It feels sometimes like almost no one is asking these questions, but that’s not true. There are excellent and thoughtful science journalists and writers in Canada, but science in national newsrooms has been gutted and concerns raised by organizations like the Canadian Science Writers Association* are only starting to gain a little traction.
Where is the place for these conversations our national media?
Update July 18, 9:11 MT: A week later there has still been little analytic coverage or discussion of the implications of the protest. It has, however, received a mention as part of other articles related to federal funding of scientific research.
Globe and Mail: “Ottawa’s wind-farm study a case of suspiciously political science” The Globe’s editorial for Monday, July 16th highlights new federal funding to study the health effects of wind turbines despite little evidence to support claims of dangers. The editors use it as another example of funding decisions not made scientifically, the same concern they saw raised in the Death of Evidence protest.
Vancouver Sun: “Arctic coal-mining plan draws criticism” In an article published on the same day as the protest, Randy Boswell examines a new arctic coal mining plan, following on the heals of one that was rejected by the Nunavut Impact Review Board in 2010. Boswell notes that the controversy has emerged at the same time that scientists across the country are raising alarms about cuts to environmental research centres. (Thanks GeneGeek for the tip on this one.)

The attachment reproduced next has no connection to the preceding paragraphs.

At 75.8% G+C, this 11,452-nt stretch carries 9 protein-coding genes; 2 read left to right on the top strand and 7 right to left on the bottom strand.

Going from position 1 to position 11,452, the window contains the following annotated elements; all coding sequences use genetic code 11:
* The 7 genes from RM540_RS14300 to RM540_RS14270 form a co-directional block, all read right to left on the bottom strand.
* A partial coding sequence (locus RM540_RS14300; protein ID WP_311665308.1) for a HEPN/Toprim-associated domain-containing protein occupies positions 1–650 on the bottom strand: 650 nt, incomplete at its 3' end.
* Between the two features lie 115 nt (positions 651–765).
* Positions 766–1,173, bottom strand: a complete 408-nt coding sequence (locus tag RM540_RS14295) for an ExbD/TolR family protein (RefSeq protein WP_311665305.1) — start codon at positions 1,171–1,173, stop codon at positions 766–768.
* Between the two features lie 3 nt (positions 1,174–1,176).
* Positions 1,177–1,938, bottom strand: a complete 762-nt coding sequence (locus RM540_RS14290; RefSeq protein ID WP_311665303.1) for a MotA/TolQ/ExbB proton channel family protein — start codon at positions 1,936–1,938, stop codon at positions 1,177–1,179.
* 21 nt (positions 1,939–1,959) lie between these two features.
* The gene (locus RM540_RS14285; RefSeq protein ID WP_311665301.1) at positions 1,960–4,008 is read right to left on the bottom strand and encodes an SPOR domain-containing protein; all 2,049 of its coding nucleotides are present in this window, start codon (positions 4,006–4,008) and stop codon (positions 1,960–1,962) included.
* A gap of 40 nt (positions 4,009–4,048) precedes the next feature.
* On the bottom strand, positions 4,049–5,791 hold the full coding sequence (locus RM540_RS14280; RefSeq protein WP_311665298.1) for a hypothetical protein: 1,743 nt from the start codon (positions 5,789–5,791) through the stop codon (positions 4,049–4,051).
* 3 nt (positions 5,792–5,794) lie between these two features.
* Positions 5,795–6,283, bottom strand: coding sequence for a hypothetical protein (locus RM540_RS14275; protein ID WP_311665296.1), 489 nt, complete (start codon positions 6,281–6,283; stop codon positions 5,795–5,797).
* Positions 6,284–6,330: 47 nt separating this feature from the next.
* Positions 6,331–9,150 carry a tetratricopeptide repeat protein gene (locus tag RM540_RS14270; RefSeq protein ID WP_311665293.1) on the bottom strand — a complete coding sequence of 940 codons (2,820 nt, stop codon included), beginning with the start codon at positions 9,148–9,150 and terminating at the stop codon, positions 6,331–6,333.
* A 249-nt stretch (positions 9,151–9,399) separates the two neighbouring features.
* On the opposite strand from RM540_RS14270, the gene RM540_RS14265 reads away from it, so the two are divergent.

The CBC carried a national interview on CBC News Network with one of the protest organizers, Dr. Scott Findlay of the University of Ottawa. (I’m not of fan, though, of the “Gosh, I just don’t understand” style of science interviewing that Suhana Meharchand uses here. I understand the intent but it gives an impression of lack of preparation.)
Radio One’s Information Morning in Fredericton picked up that interview and used it to begin a more detailed look into how local research centres have been affected by federal cuts.
With the Maritimes leading the way, Radio One’s New Brunswick drive-home program, Shift, conducted an in-depth interview with Findlay as well.
And so did Whitehorse’s Radio One drive-home, Airplay.
No word yet from The National Post but Postmedia did provide a story that was run on it’s Canada.com site as well as by papers such as the Vancouver Sun and The Ottawa Citizen. Strangely, The Citizen seems to have run two version of the same story on their site, one that is credited as a Postmedia story and one (a slightly shorter version with a new headline) that is written by the same person (Ottawa-based Teresa Smith) but credited as a staff writer.
I’m proud to say my local Postmedia outlet, The Edmonton Journal, ran their own story on the protest, written by staff writer Graham Thomson: Political science on the Hill.
* Disclosure: I am a member of the CSWA but have not been directly involved in these efforts.